The Conservatives have taken five key constituencies in the North East, including Tony Blair's former Sedgefield seat.
Redcar, which had a swing of more than 15%, Darlington, Stockton South and Bishop Auckland were also taken by the Tories.
Labour retained Middlesbrough and Stockton North, with reduced majorities.
It also held Hartlepool, which was one of the Brexit Party's main targets.
In Redcar, Jacob Young beat Labour's Anna Turley with what was, briefly, a record-breaking Labour-Conservative swing of 15.5%.
It was overtaken two hours later when Bassetlaw shifted by 18%.
Mr Young said he wanted to regenerate Redcar with "new green jobs, carbon capture and storage, wind farm and focusing on investment in transport".
"There's a lot of things that we want to do here and, now that we've got a Conservative majority government, we can finally deliver some of them," he said.
Both Bishop Auckland and Sedgefield had been held by Labour since 1935, when they were created.
Conservative Paul Howell took the Sedgefield seat from Labour's Phil Wilson by more than 4,500 votes.
The constituency was previously represented by Tony Blair, who became leader of the Labour Party in 1994 and prime minister in 1997. He resigned from his posts in 2007.
In a tweet, Mr Wilson said Jeremy Corbyn's leadership was a "bigger problem" than Brexit. "To say otherwise is delusional", he added.
He said: "The party's leadership went down like a lead balloon on the doorstep. Labour's leadership needs to take responsibility."
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Bishop Auckland was high on the Conservative target list as it voted to leave the EU in the 2016 referendum by a healthy majority, and Labour's Helen Goodman supported remain.
With 16,105 votes she was beaten by Dehenna Davison, who got 24,067.
Redcar was a surprise Tory win, where Mr Young's 18,811 votes beat Ms Turley's result by more than 3,500.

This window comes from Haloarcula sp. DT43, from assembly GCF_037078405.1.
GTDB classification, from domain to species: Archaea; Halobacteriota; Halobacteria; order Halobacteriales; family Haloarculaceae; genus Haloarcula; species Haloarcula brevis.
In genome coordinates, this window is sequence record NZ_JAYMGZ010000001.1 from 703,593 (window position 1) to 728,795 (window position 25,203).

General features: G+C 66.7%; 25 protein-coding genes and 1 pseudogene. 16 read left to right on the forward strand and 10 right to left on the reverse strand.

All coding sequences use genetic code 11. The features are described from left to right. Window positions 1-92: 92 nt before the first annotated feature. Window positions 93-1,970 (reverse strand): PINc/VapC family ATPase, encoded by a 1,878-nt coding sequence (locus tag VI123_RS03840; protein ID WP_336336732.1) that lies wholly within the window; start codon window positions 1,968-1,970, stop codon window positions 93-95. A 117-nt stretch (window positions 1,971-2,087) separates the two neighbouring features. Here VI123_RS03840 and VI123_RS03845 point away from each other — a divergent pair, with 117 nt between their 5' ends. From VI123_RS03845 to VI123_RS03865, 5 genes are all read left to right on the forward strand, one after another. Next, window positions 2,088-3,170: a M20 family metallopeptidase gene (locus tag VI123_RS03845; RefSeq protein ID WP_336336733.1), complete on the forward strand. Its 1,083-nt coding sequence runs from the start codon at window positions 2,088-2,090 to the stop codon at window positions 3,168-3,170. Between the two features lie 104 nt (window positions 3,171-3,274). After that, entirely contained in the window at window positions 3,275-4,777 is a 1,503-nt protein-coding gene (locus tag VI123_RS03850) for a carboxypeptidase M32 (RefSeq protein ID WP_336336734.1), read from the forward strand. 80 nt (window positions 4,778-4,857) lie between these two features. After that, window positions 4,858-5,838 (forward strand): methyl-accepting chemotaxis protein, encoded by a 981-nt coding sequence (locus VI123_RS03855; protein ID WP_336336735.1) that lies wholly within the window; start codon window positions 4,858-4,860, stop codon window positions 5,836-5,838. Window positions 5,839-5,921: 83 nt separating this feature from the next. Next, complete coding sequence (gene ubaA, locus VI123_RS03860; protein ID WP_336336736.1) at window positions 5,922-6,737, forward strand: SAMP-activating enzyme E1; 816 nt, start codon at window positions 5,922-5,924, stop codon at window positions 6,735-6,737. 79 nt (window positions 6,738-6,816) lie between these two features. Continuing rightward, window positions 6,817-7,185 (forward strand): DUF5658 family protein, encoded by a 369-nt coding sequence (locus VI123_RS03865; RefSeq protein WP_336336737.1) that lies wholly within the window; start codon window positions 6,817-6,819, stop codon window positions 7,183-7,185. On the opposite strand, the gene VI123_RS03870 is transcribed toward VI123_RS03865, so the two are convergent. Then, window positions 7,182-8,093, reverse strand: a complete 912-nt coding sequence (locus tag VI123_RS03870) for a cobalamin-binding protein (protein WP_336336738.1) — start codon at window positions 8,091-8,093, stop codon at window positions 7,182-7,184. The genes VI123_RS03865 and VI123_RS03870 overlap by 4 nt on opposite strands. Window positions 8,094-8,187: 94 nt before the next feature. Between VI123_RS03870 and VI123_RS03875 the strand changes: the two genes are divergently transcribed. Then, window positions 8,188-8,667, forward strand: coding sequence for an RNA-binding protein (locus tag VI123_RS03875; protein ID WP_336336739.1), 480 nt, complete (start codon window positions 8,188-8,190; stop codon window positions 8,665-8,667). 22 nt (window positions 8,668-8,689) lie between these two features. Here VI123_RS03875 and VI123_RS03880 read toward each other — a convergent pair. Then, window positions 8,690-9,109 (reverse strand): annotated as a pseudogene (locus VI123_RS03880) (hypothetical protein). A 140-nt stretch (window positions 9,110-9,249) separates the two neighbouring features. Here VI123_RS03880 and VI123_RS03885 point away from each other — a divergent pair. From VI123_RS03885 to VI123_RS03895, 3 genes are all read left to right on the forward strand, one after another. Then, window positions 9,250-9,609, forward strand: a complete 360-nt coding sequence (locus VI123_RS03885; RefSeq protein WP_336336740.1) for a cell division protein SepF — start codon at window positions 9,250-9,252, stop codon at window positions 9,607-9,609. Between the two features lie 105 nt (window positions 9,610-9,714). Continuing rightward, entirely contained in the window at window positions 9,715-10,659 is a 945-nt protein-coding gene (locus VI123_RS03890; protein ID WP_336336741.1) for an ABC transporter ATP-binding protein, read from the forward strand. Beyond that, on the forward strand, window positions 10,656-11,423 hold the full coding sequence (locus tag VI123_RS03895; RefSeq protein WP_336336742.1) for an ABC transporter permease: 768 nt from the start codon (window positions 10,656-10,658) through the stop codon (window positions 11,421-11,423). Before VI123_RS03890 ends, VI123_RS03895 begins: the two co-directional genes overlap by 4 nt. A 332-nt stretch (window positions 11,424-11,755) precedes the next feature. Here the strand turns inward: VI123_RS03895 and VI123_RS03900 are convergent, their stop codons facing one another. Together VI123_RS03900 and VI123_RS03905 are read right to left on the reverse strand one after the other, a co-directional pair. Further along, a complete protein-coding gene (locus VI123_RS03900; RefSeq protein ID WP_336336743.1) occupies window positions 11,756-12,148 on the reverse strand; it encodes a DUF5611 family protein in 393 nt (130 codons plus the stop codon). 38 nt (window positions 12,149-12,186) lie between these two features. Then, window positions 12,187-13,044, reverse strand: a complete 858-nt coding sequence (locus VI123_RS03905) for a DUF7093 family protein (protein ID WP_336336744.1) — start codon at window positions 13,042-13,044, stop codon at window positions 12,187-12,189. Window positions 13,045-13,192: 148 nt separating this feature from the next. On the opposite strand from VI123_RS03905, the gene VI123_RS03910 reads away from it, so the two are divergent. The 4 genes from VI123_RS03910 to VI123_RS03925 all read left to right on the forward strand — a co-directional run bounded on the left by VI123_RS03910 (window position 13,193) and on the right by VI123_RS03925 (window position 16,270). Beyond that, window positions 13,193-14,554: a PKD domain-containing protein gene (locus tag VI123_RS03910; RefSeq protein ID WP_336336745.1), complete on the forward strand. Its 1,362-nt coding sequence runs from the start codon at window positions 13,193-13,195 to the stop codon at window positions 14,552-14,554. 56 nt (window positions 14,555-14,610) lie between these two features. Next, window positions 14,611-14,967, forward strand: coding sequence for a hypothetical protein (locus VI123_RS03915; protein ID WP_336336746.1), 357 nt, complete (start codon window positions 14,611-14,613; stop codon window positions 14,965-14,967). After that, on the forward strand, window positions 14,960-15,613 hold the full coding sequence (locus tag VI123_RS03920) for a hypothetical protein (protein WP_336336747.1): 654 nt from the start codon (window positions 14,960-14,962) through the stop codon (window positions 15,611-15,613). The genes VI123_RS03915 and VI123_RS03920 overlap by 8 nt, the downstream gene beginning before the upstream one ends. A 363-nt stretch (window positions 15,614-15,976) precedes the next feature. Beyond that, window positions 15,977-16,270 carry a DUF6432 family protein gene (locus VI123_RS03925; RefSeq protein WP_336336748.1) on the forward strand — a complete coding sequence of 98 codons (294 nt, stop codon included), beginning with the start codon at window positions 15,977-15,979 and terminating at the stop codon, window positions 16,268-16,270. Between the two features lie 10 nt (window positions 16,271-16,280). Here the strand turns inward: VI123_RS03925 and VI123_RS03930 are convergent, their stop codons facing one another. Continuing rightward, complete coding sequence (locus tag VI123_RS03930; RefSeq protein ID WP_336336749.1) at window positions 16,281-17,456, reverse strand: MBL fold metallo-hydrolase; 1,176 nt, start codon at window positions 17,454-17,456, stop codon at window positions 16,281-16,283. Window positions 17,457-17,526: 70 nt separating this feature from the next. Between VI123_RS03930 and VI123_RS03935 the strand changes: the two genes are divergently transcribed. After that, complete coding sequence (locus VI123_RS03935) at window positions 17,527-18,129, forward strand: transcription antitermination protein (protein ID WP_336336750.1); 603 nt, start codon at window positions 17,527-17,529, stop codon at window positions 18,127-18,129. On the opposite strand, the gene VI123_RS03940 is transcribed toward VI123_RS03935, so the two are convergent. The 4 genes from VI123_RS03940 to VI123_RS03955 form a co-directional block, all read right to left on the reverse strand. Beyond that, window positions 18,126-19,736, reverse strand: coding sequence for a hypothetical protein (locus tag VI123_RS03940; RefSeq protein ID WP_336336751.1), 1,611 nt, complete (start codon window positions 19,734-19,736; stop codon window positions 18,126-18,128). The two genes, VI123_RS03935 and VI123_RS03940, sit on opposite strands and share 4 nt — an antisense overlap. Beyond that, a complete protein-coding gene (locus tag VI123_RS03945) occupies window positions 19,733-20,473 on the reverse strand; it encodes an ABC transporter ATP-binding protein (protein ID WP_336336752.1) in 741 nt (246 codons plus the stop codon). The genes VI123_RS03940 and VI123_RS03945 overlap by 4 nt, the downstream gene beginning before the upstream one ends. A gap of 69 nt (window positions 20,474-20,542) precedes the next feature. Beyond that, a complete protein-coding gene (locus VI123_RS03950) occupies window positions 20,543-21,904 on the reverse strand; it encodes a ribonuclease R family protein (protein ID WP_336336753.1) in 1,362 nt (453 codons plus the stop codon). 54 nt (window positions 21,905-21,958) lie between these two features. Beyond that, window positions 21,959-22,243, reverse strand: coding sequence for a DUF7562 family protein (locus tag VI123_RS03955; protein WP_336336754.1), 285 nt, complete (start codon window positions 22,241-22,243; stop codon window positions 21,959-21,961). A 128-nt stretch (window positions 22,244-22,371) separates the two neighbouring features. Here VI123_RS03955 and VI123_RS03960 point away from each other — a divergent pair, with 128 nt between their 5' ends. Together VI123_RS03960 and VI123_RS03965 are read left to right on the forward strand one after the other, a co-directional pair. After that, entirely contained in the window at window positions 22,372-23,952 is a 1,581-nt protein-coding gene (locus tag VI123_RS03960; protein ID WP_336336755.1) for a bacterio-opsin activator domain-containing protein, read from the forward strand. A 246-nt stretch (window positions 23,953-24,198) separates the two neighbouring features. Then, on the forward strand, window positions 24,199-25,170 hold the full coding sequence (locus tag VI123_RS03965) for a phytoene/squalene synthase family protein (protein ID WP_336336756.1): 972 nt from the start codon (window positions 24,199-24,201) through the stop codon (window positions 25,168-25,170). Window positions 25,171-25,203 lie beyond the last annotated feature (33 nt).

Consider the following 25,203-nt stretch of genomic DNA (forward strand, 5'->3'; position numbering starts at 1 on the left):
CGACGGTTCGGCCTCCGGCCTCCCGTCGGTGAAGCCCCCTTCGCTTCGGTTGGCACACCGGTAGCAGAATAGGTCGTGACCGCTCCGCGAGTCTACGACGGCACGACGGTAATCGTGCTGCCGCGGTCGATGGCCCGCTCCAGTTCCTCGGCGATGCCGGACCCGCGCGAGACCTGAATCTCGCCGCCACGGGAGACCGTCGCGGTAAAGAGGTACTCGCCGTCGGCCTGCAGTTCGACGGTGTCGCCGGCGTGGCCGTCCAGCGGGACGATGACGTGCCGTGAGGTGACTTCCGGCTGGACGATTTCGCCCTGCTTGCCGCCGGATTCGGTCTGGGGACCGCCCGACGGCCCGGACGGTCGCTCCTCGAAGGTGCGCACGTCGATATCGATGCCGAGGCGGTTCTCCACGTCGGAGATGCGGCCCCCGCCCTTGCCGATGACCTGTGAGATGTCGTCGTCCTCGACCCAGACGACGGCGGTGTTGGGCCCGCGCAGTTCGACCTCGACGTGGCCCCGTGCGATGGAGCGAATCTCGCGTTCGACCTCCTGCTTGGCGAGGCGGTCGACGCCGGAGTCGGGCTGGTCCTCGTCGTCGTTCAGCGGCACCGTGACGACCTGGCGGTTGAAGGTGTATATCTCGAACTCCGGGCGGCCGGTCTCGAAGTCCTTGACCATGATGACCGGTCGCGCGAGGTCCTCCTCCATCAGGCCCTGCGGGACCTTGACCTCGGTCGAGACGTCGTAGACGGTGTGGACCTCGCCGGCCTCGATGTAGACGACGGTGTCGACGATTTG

In Stockton South, Conservative Matt Vickers gained 27,764 votes, beating Dr Paul Williams by more than 5,000 votes.
He vowed to "drag money back to Teesside" from Westminster to bolster public services.
"I'm going to be banging the drum...to drag cash back from the government for here and this region."
For @UKLabour leadership to blame Brexit for the result is mendacious nonsense. Jeremy Corbyn’s leadership was a bigger problem. To say otherwise is delusional. The Party’s leadership went down like a lead balloon on the doorstep. Labour’s leadership needs to take responsibility.— Vote Phil Wilson for Sedgefield Dec 2019 (@VotePhilWilson) December 12, 2019
In neighbouring Stockton North, Labour's Alex Cunningham saw his 2017 majority of 8,715 slashed to just over 1,000.
He called on Jeremy Corbyn to make way after two election defeats, but urged him to "stay on" until a new head was found.
The Brexit Party had viewed Hartlepool as its most winnable seat, and put up chairman Richard Tice as a candidate.
In the end the party came a close third behind the Conservatives.
Speaking after the result, Mr Tice said: "We have changed politics in this country. We will make sure the Tories do what they say and get Brexit done."
In Darlington, Peter Gibson beat Labour's shadow Brexit spokeswoman Jenny Chapman by 3,294 votes. The seat had held by Labour since 1992.
He put his victory down to "people wanting to see Brexit getting done".
"We've now completed the Tory hat-trick in Darlington - a Conservative MP, a Conservative council, and a Conservative Tees Valley Mayor," he said.
In Middlesbrough, Labour's shadow transport secretary Andy McDonald beat Conservative Ruth Betson by 8,390 votes, 5,483 votes less than the majority at the 2017 election.
By Richard Moss, BBC Look North Political Editor
The North East has seen the equivalent of a political earthquake.
The region has not seen as many seats change hands in one election in living memory.
Margaret Thatcher never had as many MPs in this region as Boris Johnson will have. Some now represent constituencies we were told would never vote Conservative.
Communities built on the steel industry, like Consett and Redcar, and former mining areas like Blyth Valley and Bishop Auckland have placed their trust in the Tories.
The Labour Party chairman Ian Lavery, a former miner, survived by the skin of his teeth in Wansbeck. Laura Pidcock, a Corbynite who could have been in the running to be the next Labour leader, saw North West Durham's voters reject her.
So what happened?
"Get Brexit Done" certainly resonated. The gains were all in leave-voting seats which seem to have blamed Labour for the parliamentary deadlock.
But Labour candidates will tell you that Jeremy Corbyn was a bigger issue on the doorstep - not a man many of their voters wanted anywhere near Number 10.
But there are dangers. Economists suggest it's the North East that will suffer the most economic harm from leaving the European Union.
And just talking about the idea of a Northern Powerhouse will no longer be enough.
Constituents of these new Conservative MPs will expect them and their party to deliver Brexit, but also more investment in the North.